Despite numerous investigations on substrate-inhabiting microflora, especially lichens, very little is known about the colonization of coastal escarpments by lithobiontic microorganisms, inland of a retreating coastline in Africa. Reported herein are the results of a combined field observation and microscopy study focusing on the connection between microrelief of the substrate, colonies of lithobiontic micro-organisms (in particular the lichen Xanthoria parietina) and microstructures of putative bacterial origin. The occurrence of weathering pits in which the early stages of the biotic development occurs, and the subsequent disintegration of the rock indicate that lichens, mosses and fungi act synergistically by alternating chemical and mechanical weathering. Penetration of grains by expansion and contraction of the hyphae depletes the rock matrix and contributes to the mechanical breakdown of the rock. Calcite rhombs on the weathered surfaces of the calcite-cemented sandstones are severely etched with well-developed rhomb-shaped etch pits (‘spiky calcite’), holes, or has one or more of the faces removed, and their cores exposed and leached. Nanofilaments (c. 100-700 nm) and ‘nanomicrobial’ fruiting bodies (c. 250 nm) emanating from micropores appear to be common on affected crystalline structures. Weddellite present immediately below the thallus is a strong indicator of biomineralization.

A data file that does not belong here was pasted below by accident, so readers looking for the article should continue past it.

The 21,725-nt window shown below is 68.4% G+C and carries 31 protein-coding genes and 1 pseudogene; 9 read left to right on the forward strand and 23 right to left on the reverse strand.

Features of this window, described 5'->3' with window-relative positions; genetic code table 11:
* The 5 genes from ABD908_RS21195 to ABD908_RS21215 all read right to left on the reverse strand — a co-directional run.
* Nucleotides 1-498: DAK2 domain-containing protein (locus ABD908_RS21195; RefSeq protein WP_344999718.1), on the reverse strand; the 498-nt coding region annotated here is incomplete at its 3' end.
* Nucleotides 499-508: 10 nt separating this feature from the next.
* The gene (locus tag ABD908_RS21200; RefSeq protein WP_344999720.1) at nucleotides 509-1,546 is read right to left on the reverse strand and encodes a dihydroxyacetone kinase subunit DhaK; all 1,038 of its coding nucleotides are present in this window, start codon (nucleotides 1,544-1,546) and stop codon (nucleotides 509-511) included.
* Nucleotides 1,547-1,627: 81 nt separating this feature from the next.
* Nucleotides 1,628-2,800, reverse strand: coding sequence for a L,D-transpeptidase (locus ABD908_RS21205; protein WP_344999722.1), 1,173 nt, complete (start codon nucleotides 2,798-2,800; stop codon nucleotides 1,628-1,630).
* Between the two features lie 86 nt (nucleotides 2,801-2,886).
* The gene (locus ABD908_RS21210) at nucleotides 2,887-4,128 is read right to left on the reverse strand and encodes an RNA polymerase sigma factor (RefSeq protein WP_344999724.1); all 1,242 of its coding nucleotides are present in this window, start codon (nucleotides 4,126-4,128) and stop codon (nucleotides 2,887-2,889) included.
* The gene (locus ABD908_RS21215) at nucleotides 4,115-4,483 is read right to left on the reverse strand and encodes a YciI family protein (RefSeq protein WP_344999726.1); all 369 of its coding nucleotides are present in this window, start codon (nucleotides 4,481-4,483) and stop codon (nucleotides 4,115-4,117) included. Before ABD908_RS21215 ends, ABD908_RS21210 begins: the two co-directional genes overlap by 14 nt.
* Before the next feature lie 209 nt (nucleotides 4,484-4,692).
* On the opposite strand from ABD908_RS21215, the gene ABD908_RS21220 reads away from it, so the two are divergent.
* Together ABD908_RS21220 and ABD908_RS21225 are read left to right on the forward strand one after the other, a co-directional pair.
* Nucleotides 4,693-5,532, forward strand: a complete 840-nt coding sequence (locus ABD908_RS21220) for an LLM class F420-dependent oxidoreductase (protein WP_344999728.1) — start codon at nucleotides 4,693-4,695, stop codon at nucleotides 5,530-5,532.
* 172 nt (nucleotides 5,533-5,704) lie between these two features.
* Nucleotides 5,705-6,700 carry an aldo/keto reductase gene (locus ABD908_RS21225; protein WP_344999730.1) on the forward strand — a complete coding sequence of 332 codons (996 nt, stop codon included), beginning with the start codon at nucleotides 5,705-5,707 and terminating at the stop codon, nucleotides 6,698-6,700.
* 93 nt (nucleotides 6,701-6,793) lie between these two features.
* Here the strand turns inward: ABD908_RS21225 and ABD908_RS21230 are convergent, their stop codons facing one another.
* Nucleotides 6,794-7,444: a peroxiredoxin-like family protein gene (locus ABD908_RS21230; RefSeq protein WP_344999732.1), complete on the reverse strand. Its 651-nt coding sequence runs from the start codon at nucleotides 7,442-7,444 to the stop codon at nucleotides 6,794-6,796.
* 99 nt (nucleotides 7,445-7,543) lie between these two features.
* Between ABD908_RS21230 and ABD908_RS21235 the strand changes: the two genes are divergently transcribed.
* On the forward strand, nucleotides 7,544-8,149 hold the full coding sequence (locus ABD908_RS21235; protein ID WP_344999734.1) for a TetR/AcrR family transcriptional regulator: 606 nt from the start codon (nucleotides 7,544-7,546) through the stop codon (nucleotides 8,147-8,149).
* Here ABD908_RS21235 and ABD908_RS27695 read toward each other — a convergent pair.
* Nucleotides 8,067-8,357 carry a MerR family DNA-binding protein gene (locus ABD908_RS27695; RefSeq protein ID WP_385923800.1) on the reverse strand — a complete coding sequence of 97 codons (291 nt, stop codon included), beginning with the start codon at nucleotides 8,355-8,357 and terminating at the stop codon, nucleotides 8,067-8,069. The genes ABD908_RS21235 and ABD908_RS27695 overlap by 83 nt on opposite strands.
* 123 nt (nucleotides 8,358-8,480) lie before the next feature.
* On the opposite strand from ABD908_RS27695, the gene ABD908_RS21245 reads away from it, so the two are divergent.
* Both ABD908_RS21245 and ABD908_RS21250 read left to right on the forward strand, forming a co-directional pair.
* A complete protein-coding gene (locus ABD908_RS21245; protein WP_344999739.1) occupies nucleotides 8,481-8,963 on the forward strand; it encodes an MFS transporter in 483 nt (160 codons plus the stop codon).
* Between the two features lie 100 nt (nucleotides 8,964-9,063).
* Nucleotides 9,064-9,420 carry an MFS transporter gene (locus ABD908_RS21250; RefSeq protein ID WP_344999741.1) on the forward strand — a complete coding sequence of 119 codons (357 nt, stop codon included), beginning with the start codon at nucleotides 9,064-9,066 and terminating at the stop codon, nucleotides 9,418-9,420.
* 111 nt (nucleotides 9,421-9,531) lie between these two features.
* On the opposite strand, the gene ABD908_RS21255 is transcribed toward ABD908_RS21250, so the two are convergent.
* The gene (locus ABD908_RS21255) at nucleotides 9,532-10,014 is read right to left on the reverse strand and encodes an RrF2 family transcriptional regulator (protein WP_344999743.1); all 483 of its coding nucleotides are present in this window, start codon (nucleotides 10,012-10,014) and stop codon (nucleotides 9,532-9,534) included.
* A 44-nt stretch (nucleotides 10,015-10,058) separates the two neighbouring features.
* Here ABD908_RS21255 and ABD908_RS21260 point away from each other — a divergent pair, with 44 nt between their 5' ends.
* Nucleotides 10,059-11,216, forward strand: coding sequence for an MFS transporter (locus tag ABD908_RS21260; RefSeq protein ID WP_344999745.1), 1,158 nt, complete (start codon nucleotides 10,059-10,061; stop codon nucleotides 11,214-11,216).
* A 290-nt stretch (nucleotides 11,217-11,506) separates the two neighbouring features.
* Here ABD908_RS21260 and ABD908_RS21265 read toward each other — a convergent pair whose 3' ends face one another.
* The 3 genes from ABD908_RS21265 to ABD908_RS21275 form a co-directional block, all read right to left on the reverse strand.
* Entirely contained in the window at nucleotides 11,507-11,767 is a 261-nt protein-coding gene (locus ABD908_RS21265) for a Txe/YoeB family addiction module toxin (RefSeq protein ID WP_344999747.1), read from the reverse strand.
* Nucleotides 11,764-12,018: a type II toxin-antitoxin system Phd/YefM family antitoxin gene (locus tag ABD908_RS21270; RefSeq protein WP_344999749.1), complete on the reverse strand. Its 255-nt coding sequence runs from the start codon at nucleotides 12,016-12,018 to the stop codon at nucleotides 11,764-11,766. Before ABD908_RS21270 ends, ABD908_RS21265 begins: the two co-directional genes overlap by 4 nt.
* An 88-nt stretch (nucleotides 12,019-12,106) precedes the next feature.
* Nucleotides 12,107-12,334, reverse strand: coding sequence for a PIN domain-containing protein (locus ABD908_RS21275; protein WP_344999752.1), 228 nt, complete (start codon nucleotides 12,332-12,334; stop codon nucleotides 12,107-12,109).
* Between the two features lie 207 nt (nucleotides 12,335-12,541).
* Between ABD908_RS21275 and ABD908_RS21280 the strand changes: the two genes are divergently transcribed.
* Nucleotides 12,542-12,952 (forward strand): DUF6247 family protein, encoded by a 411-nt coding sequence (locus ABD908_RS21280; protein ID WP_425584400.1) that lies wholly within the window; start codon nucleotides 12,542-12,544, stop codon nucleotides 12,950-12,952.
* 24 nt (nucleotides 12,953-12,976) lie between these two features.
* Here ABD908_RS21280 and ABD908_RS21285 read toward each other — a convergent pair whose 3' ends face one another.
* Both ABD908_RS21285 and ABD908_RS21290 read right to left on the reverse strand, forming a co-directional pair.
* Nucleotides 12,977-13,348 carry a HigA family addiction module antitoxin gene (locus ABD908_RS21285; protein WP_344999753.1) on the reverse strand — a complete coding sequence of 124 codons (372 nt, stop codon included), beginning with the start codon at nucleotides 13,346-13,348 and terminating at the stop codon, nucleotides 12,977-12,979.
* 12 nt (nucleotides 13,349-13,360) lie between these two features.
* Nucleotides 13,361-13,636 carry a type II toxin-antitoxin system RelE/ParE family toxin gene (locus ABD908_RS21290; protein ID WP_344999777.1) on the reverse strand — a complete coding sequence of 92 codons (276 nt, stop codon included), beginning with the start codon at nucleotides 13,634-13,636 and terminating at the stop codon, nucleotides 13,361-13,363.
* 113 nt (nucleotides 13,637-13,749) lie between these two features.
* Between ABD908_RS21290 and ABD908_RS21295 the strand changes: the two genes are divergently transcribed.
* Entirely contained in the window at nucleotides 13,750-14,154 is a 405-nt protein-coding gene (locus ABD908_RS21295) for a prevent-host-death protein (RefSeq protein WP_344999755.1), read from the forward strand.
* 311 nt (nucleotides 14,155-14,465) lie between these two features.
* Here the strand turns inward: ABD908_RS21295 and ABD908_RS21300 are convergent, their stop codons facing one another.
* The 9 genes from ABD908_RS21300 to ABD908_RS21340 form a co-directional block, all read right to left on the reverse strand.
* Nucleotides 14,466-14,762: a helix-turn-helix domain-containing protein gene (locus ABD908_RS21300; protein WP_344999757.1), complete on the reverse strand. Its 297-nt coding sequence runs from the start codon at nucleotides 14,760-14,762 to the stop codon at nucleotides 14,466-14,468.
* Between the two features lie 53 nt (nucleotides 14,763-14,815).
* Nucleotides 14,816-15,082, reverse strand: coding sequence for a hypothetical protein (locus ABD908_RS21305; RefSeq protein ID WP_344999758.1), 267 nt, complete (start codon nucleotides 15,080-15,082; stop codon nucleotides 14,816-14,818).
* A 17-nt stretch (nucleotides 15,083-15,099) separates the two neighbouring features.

Quartz responds differently to chemical weathering by producing peeling structures and microbrecciation features. The dissolution of these crystals appears to be a surface reactioncontrolled process mediated by microbial microfilaments and nanofilaments. A model is proposed, firstly indicating early-stage biochemical weathering, followed by biophysical weathering. Disintegration of the rock outcrops in due to a complex interplay of several events, probably beginning at the nanoscale with penetration of sites on crystal faces.